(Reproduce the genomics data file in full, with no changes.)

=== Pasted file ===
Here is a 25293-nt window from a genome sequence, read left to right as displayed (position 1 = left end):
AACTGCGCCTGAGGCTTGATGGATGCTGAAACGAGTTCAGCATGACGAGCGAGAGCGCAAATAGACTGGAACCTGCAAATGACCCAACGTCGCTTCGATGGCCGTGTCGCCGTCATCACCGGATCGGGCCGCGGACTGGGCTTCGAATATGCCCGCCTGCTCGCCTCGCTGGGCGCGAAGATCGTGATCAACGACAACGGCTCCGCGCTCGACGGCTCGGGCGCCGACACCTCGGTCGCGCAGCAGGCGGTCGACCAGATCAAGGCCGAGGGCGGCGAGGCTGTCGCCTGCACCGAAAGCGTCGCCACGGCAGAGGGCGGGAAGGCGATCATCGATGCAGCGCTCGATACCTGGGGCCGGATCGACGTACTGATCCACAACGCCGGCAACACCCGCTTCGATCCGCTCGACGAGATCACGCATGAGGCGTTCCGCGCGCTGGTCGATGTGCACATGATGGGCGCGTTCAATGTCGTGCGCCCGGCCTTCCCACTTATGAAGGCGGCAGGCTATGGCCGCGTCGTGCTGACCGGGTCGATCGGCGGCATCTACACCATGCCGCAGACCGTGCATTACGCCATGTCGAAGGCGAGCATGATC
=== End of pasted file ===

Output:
Here is a 25293-nt window from a genome sequence, read left to right as displayed (position 1 = left end):
AACTGCGCCTGAGGCTTGATGGATGCTGAAACGAGTTCAGCATGACGAGCGAGAGCGCAAATAGACTGGAACCTGCAAATGACCCAACGTCGCTTCGATGGCCGTGTCGCCGTCATCACCGGATCGGGCCGCGGACTGGGCTTCGAATATGCCCGCCTGCTCGCCTCGCTGGGCGCGAAGATCGTGATCAACGACAACGGCTCCGCGCTCGACGGCTCGGGCGCCGACACCTCGGTCGCGCAGCAGGCGGTCGACCAGATCAAGGCCGAGGGCGGCGAGGCTGTCGCCTGCACCGAAAGCGTCGCCACGGCAGAGGGCGGGAAGGCGATCATCGATGCAGCGCTCGATACCTGGGGCCGGATCGACGTACTGATCCACAACGCCGGCAACACCCGCTTCGATCCGCTCGACGAGATCACGCATGAGGCGTTCCGCGCGCTGGTCGATGTGCACATGATGGGCGCGTTCAATGTCGTGCGCCCGGCCTTCCCACTTATGAAGGCGGCAGGCTATGGCCGCGTCGTGCTGACCGGGTCGATCGGCGGCATCTACACCATGCCGCAGACCGTGCATTACGCCATGTCGAAGGCGAGCATGATC